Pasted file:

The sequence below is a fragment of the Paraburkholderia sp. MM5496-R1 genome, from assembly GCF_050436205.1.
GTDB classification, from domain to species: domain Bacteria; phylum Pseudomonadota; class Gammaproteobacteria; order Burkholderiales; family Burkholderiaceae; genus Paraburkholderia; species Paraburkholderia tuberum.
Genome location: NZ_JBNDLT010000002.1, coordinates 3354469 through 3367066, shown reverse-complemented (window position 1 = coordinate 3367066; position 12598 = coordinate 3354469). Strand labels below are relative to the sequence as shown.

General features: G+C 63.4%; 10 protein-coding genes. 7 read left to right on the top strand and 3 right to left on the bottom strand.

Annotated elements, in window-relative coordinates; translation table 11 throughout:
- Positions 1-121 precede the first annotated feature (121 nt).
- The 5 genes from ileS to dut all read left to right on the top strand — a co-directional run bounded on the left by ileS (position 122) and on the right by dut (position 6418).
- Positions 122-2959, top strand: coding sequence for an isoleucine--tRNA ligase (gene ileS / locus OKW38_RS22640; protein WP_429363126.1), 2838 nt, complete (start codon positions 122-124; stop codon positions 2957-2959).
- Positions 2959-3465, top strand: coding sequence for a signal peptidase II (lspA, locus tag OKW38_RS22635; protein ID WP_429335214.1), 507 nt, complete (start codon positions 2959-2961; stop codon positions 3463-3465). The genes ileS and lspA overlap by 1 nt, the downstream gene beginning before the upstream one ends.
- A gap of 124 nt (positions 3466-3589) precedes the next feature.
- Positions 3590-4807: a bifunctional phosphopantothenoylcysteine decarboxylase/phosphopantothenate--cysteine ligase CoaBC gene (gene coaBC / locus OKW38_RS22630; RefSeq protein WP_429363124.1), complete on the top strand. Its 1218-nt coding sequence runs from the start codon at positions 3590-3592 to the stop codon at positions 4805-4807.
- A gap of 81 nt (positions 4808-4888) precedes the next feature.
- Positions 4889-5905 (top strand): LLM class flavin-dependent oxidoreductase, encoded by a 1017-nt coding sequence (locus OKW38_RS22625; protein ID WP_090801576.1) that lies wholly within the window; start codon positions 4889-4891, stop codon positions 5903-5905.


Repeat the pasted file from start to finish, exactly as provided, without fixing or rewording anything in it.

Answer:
The sequence below is a fragment of the Paraburkholderia sp. MM5496-R1 genome, from assembly GCF_050436205.1.
GTDB classification, from domain to species: domain Bacteria; phylum Pseudomonadota; class Gammaproteobacteria; order Burkholderiales; family Burkholderiaceae; genus Paraburkholderia; species Paraburkholderia tuberum.
Genome location: NZ_JBNDLT010000002.1, coordinates 3354469 through 3367066, shown reverse-complemented (window position 1 = coordinate 3367066; position 12598 = coordinate 3354469). Strand labels below are relative to the sequence as shown.

General features: G+C 63.4%; 10 protein-coding genes. 7 read left to right on the top strand and 3 right to left on the bottom strand.

Annotated elements, in window-relative coordinates; translation table 11 throughout:
- Positions 1-121 precede the first annotated feature (121 nt).
- The 5 genes from ileS to dut all read left to right on the top strand — a co-directional run bounded on the left by ileS (position 122) and on the right by dut (position 6418).
- Positions 122-2959, top strand: coding sequence for an isoleucine--tRNA ligase (gene ileS / locus OKW38_RS22640; protein WP_429363126.1), 2838 nt, complete (start codon positions 122-124; stop codon positions 2957-2959).
- Positions 2959-3465, top strand: coding sequence for a signal peptidase II (lspA, locus tag OKW38_RS22635; protein ID WP_429335214.1), 507 nt, complete (start codon positions 2959-2961; stop codon positions 3463-3465). The genes ileS and lspA overlap by 1 nt, the downstream gene beginning before the upstream one ends.
- A gap of 124 nt (positions 3466-3589) precedes the next feature.
- Positions 3590-4807: a bifunctional phosphopantothenoylcysteine decarboxylase/phosphopantothenate--cysteine ligase CoaBC gene (gene coaBC / locus OKW38_RS22630; RefSeq protein WP_429363124.1), complete on the top strand. Its 1218-nt coding sequence runs from the start codon at positions 3590-3592 to the stop codon at positions 4805-4807.
- A gap of 81 nt (positions 4808-4888) precedes the next feature.
- Positions 4889-5905 (top strand): LLM class flavin-dependent oxidoreductase, encoded by a 1017-nt coding sequence (locus OKW38_RS22625; protein ID WP_090801576.1) that lies wholly within the window; start codon positions 4889-4891, stop codon positions 5903-5905.